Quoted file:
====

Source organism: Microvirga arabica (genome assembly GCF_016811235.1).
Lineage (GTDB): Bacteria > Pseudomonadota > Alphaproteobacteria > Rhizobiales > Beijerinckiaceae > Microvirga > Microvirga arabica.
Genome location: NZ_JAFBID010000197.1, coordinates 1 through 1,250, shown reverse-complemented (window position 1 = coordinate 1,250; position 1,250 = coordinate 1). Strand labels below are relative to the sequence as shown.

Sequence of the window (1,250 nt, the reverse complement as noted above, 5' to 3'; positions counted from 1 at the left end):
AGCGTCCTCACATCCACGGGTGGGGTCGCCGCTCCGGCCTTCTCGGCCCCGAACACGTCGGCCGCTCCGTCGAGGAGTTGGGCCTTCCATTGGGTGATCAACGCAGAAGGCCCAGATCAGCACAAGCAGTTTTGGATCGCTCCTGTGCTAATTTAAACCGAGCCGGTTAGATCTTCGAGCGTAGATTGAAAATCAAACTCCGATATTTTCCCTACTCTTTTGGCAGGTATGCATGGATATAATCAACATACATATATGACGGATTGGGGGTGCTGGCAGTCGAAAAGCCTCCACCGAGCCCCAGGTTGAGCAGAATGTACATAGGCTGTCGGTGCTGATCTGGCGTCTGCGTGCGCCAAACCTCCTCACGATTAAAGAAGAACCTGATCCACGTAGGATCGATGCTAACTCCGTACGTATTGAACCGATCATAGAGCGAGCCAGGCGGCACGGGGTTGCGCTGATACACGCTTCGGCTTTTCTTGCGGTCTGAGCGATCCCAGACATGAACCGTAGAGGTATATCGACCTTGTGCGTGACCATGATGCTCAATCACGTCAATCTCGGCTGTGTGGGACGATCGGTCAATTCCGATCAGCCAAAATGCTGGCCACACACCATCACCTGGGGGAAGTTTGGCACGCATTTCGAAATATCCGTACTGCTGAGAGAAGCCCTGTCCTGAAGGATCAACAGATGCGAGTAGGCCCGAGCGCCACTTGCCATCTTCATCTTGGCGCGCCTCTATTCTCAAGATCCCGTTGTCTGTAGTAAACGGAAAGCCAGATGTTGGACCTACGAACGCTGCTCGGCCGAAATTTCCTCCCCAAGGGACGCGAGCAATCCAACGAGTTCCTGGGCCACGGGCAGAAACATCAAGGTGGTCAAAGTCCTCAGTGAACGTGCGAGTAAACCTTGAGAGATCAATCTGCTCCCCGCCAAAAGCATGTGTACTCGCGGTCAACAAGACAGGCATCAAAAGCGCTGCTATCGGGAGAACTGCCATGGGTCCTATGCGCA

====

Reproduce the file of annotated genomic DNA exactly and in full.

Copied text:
Source organism: Microvirga arabica (genome assembly GCF_016811235.1).
Lineage (GTDB): Bacteria > Pseudomonadota > Alphaproteobacteria > Rhizobiales > Beijerinckiaceae > Microvirga > Microvirga arabica.
Genome location: NZ_JAFBID010000197.1, coordinates 1 through 1,250, shown reverse-complemented (window position 1 = coordinate 1,250; position 1,250 = coordinate 1). Strand labels below are relative to the sequence as shown.

Sequence of the window (1,250 nt, the reverse complement as noted above, 5' to 3'; positions counted from 1 at the left end):
AGCGTCCTCACATCCACGGGTGGGGTCGCCGCTCCGGCCTTCTCGGCCCCGAACACGTCGGCCGCTCCGTCGAGGAGTTGGGCCTTCCATTGGGTGATCAACGCAGAAGGCCCAGATCAGCACAAGCAGTTTTGGATCGCTCCTGTGCTAATTTAAACCGAGCCGGTTAGATCTTCGAGCGTAGATTGAAAATCAAACTCCGATATTTTCCCTACTCTTTTGGCAGGTATGCATGGATATAATCAACATACATATATGACGGATTGGGGGTGCTGGCAGTCGAAAAGCCTCCACCGAGCCCCAGGTTGAGCAGAATGTACATAGGCTGTCGGTGCTGATCTGGCGTCTGCGTGCGCCAAACCTCCTCACGATTAAAGAAGAACCTGATCCACGTAGGATCGATGCTAACTCCGTACGTATTGAACCGATCATAGAGCGAGCCAGGCGGCACGGGGTTGCGCTGATACACGCTTCGGCTTTTCTTGCGGTCTGAGCGATCCCAGACATGAACCGTAGAGGTATATCGACCTTGTGCGTGACCATGATGCTCAATCACGTCAATCTCGGCTGTGTGGGACGATCGGTCAATTCCGATCAGCCAAAATGCTGGCCACACACCATCACCTGGGGGAAGTTTGGCACGCATTTCGAAATATCCGTACTGCTGAGAGAAGCCCTGTCCTGAAGGATCAACAGATGCGAGTAGGCCCGAGCGCCACTTGCCATCTTCATCTTGGCGCGCCTCTATTCTCAAGATCCCGTTGTCTGTAGTAAACGGAAAGCCAGATGTTGGACCTACGAACGCTGCTCGGCCGAAATTTCCTCCCCAAGGGACGCGAGCAATCCAACGAGTTCCTGGGCCACGGGCAGAAACATCAAGGTGGTCAAAGTCCTCAGTGAACGTGCGAGTAAACCTTGAGAGATCAATCTGCTCCCCGCCAAAAGCATGTGTACTCGCGGTCAACAAGACAGGCATCAAAAGCGCTGCTATCGGGAGAACTGCCATGGGTCCTATGCGCA